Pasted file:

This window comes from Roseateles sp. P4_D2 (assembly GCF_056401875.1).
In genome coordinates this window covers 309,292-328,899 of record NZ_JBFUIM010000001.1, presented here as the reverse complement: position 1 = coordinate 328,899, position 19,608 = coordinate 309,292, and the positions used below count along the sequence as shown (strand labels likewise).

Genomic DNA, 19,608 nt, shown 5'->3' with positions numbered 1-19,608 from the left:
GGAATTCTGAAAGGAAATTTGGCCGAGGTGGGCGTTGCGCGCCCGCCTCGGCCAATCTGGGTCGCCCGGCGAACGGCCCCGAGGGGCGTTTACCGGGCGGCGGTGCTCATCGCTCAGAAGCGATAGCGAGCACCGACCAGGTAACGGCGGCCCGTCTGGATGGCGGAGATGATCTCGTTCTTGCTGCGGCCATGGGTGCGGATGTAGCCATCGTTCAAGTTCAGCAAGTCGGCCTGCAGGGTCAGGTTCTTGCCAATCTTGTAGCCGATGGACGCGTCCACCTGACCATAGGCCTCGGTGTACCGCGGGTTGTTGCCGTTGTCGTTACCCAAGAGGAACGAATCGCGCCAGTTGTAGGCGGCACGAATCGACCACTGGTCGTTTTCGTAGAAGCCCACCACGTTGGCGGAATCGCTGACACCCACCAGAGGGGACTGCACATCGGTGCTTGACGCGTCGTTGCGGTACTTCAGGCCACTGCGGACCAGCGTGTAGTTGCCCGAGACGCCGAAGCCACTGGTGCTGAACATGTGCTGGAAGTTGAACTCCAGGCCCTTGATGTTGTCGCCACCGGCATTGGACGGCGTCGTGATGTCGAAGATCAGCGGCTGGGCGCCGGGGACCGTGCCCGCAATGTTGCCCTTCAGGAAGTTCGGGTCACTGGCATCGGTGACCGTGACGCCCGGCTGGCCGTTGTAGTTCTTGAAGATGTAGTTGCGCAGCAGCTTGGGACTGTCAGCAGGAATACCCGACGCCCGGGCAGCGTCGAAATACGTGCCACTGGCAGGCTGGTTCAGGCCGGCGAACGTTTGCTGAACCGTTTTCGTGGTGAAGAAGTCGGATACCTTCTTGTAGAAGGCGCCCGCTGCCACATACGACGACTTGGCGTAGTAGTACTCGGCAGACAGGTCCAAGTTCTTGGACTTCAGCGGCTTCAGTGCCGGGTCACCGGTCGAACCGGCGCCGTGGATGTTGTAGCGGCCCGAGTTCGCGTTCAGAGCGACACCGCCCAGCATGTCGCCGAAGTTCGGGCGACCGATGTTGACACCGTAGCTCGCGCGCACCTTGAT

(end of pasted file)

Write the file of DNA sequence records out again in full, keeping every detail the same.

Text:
This window comes from Roseateles sp. P4_D2 (assembly GCF_056401875.1).
In genome coordinates this window covers 309,292-328,899 of record NZ_JBFUIM010000001.1, presented here as the reverse complement: position 1 = coordinate 328,899, position 19,608 = coordinate 309,292, and the positions used below count along the sequence as shown (strand labels likewise).

Genomic DNA, 19,608 nt, shown 5'->3' with positions numbered 1-19,608 from the left:
GGAATTCTGAAAGGAAATTTGGCCGAGGTGGGCGTTGCGCGCCCGCCTCGGCCAATCTGGGTCGCCCGGCGAACGGCCCCGAGGGGCGTTTACCGGGCGGCGGTGCTCATCGCTCAGAAGCGATAGCGAGCACCGACCAGGTAACGGCGGCCCGTCTGGATGGCGGAGATGATCTCGTTCTTGCTGCGGCCATGGGTGCGGATGTAGCCATCGTTCAAGTTCAGCAAGTCGGCCTGCAGGGTCAGGTTCTTGCCAATCTTGTAGCCGATGGACGCGTCCACCTGACCATAGGCCTCGGTGTACCGCGGGTTGTTGCCGTTGTCGTTACCCAAGAGGAACGAATCGCGCCAGTTGTAGGCGGCACGAATCGACCACTGGTCGTTTTCGTAGAAGCCCACCACGTTGGCGGAATCGCTGACACCCACCAGAGGGGACTGCACATCGGTGCTTGACGCGTCGTTGCGGTACTTCAGGCCACTGCGGACCAGCGTGTAGTTGCCCGAGACGCCGAAGCCACTGGTGCTGAACATGTGCTGGAAGTTGAACTCCAGGCCCTTGATGTTGTCGCCACCGGCATTGGACGGCGTCGTGATGTCGAAGATCAGCGGCTGGGCGCCGGGGACCGTGCCCGCAATGTTGCCCTTCAGGAAGTTCGGGTCACTGGCATCGGTGACCGTGACGCCCGGCTGGCCGTTGTAGTTCTTGAAGATGTAGTTGCGCAGCAGCTTGGGACTGTCAGCAGGAATACCCGACGCCCGGGCAGCGTCGAAATACGTGCCACTGGCAGGCTGGTTCAGGCCGGCGAACGTTTGCTGAACCGTTTTCGTGGTGAAGAAGTCGGATACCTTCTTGTAGAAGGCGCCCGCTGCCACATACGACGACTTGGCGTAGTAGTACTCGGCAGACAGGTCCAAGTTCTTGGACTTCAGCGGCTTCAGTGCCGGGTCACCGGTCGAACCGGCGCCGTGGATGTTGTAGCGGCCCGAGTTCGCGTTCAGAGCGACACCGCCCAGCATGTCGCCGAAGTTCGGGCGACCGATGTTGACACCGTAGCTCGCGCGCACCTTGAT